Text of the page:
Moles and skin lesions
Moles are skin growths made up of cells that produce colour. A mole can appear anywhere on the skin, alone or in groups. Most people get a few moles during their first 20 years of life.
They are usually brown in colour but can be blue, black, or flesh-colored. Most moles are harmless and don’t cause pain or other symptoms unless you rub them or they bump against something.
Skin tags are small, soft pieces of skin that stick out on a thin stem. They most often appear on the neck, armpits, upper trunk, and body folds. The cause of skin tags is not known. They are harmless.
How is it done?
Your doctor may remove a mole or skin tag in any of these ways:
- Cutting it off. Skin tags may be snipped off with a scalpel or surgical scissors. Some moles can be “shaved” off flush with the skin. Other moles may have cells that go underneath the skin, so your doctor might make a deeper cut to remove the entire mole and prevent it from growing back. This cut may require stitches.
- Freezing it with liquid nitrogen. Your doctor will swab or spray a small amount of super-cold liquid nitrogen on the mole or skin tag. You might have a small blister where the mole or skin tag was, but it will heal on its own.
- Burning it off. An electric current passes through a wire that becomes hot and is used to burn off the upper layers of the skin. You may need more than one treatment to remove a mole. Skin tags are removed by burning through the narrow stem that attaches them to the skin. The heat helps prevent bleeding.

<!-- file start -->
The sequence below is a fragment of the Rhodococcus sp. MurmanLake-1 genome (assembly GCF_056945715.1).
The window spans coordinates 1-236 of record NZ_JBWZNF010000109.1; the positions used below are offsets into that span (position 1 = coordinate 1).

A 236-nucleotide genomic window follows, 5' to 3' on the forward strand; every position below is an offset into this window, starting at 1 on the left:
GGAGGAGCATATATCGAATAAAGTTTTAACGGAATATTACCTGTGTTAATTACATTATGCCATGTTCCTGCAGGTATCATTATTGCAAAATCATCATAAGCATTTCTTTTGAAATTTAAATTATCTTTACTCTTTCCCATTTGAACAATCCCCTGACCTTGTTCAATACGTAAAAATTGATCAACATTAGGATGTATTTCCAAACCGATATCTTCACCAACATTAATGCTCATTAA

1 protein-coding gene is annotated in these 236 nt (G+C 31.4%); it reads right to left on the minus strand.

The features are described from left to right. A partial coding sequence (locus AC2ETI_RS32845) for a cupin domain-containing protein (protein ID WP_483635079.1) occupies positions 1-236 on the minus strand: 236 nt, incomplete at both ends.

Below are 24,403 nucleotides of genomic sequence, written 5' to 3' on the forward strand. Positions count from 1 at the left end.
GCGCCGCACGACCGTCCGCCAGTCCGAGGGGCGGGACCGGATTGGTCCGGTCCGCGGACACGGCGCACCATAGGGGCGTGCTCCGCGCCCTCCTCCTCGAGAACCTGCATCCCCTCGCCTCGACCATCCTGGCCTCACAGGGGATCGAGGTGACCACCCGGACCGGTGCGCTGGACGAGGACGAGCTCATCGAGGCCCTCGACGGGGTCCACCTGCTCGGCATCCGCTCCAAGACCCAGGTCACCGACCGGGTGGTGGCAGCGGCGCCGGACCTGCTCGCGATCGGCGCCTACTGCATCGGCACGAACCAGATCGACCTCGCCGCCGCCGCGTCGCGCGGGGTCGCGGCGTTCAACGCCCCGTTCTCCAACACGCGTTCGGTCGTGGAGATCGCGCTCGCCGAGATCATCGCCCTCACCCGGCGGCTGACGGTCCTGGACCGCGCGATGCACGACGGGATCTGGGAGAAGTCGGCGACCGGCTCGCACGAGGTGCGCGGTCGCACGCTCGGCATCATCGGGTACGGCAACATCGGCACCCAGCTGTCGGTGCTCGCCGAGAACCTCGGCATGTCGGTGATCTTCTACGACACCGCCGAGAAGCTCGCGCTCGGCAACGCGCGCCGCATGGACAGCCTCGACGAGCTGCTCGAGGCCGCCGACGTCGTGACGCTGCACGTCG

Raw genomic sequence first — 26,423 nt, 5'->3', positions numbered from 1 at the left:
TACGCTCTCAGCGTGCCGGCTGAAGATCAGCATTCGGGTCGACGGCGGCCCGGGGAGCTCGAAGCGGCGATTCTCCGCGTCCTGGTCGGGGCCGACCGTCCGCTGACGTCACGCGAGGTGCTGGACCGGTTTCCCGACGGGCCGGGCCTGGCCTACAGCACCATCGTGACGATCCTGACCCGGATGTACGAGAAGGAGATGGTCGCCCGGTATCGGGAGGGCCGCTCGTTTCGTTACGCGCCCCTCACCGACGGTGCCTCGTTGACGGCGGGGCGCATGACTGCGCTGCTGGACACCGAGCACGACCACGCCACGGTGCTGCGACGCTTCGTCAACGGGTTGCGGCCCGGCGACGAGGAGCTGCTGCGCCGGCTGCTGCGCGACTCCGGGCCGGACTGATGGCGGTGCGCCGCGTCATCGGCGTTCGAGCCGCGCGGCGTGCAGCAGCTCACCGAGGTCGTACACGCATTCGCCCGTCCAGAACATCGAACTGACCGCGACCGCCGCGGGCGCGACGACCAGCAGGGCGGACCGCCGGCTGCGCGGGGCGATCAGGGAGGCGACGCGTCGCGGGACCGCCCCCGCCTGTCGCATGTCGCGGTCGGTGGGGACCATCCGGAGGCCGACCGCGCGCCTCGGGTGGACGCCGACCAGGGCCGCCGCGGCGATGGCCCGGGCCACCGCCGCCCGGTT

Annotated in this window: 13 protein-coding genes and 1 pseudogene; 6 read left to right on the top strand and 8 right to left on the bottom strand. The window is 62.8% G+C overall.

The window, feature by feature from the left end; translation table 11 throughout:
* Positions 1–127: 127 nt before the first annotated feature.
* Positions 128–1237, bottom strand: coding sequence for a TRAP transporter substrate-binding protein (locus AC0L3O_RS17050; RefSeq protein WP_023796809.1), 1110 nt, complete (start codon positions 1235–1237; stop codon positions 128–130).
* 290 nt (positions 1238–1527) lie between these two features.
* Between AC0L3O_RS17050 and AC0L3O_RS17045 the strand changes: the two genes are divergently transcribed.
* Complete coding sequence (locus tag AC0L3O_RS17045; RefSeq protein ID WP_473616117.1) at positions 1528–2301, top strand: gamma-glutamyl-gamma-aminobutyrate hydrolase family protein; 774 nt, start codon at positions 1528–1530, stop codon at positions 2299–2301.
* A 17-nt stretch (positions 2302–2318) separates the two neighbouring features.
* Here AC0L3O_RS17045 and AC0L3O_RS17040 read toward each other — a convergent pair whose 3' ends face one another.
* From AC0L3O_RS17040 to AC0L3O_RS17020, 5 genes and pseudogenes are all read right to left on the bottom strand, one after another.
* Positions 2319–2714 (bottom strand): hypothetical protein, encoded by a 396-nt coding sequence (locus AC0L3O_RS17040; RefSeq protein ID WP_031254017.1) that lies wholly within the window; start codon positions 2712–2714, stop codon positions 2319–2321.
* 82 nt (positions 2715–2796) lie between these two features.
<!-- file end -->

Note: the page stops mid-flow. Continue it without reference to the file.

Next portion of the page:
Your doctor may numb the area with an anaesthetic before the procedure begins. Then he or she will put a bandage on it. These procedures usually leave small marks.
Why is it done?
Most moles and skin tags don’t require treatment. But sometimes people want to remove them for cosmetic reasons or because they cause discomfort when they rub against clothing or get caught in jewellery.
Check with your doctor if you have a mole that looks different from your other moles. He or she may need to do a biopsy of the mole, which means removing the mole and sending it to a lab to check it for cancer.
What should I do before?
Have a clear idea of the areas that you would like to address. Be sure to mention these to your doctor during your consultation. Try to take advantage of our natural therapy packages to maximise the benefits of your treatment and reduce any unwanted side-effects.
What should I expect after?
You will have a small dressing on the wound. Your doctor will provide you with instructions for looking after the wound. Please follow them carefully and make sure you attend all your follow up appointments.
You may take advantage of our natural therapies to ensure quicker recovery and maximum benefit from your treatment.
What are possible complications?
Some rare but possible complications include:
- wound healing problems
- unfavourable scars
How much will it cost?
The cost depends on the site, size, and nature of the lesion. The only accurate way to give you a reasonable estimate is to assess your needs when you visit us.
How much time off work will I need?
This depends on the size and site of the lesion, but most people return to work the following day.